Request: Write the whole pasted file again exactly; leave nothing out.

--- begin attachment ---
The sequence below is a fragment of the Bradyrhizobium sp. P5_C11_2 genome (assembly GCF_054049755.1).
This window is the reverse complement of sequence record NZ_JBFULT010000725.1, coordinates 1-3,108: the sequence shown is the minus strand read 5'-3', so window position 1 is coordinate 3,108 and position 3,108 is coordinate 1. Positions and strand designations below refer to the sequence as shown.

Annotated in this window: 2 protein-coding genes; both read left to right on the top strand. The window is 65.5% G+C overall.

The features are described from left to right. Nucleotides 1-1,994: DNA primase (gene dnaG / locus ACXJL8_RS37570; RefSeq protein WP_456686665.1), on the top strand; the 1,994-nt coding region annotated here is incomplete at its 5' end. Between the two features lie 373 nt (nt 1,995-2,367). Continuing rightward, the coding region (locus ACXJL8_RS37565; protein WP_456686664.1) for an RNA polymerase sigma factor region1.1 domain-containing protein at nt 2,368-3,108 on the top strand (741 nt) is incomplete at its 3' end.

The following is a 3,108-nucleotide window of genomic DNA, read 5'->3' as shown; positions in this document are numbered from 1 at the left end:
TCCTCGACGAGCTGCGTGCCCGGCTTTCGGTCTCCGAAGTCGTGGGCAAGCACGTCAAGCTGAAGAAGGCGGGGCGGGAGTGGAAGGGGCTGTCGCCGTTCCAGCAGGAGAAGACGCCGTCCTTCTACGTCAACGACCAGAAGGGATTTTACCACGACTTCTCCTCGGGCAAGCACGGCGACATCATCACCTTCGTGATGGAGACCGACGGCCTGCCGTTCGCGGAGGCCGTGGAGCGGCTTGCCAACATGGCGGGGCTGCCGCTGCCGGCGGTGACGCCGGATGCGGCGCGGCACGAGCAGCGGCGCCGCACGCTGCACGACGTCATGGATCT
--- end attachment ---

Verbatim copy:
The sequence below is a fragment of the Bradyrhizobium sp. P5_C11_2 genome (assembly GCF_054049755.1).
This window is the reverse complement of sequence record NZ_JBFULT010000725.1, coordinates 1-3,108: the sequence shown is the minus strand read 5'-3', so window position 1 is coordinate 3,108 and position 3,108 is coordinate 1. Positions and strand designations below refer to the sequence as shown.

Annotated in this window: 2 protein-coding genes; both read left to right on the top strand. The window is 65.5% G+C overall.

The features are described from left to right. Nucleotides 1-1,994: DNA primase (gene dnaG / locus ACXJL8_RS37570; RefSeq protein WP_456686665.1), on the top strand; the 1,994-nt coding region annotated here is incomplete at its 5' end. Between the two features lie 373 nt (nt 1,995-2,367). Continuing rightward, the coding region (locus ACXJL8_RS37565; protein WP_456686664.1) for an RNA polymerase sigma factor region1.1 domain-containing protein at nt 2,368-3,108 on the top strand (741 nt) is incomplete at its 3' end.

The following is a 3,108-nucleotide window of genomic DNA, read 5'->3' as shown; positions in this document are numbered from 1 at the left end:
TCCTCGACGAGCTGCGTGCCCGGCTTTCGGTCTCCGAAGTCGTGGGCAAGCACGTCAAGCTGAAGAAGGCGGGGCGGGAGTGGAAGGGGCTGTCGCCGTTCCAGCAGGAGAAGACGCCGTCCTTCTACGTCAACGACCAGAAGGGATTTTACCACGACTTCTCCTCGGGCAAGCACGGCGACATCATCACCTTCGTGATGGAGACCGACGGCCTGCCGTTCGCGGAGGCCGTGGAGCGGCTTGCCAACATGGCGGGGCTGCCGCTGCCGGCGGTGACGCCGGATGCGGCGCGGCACGAGCAGCGGCGCCGCACGCTGCACGACGTCATGGATCT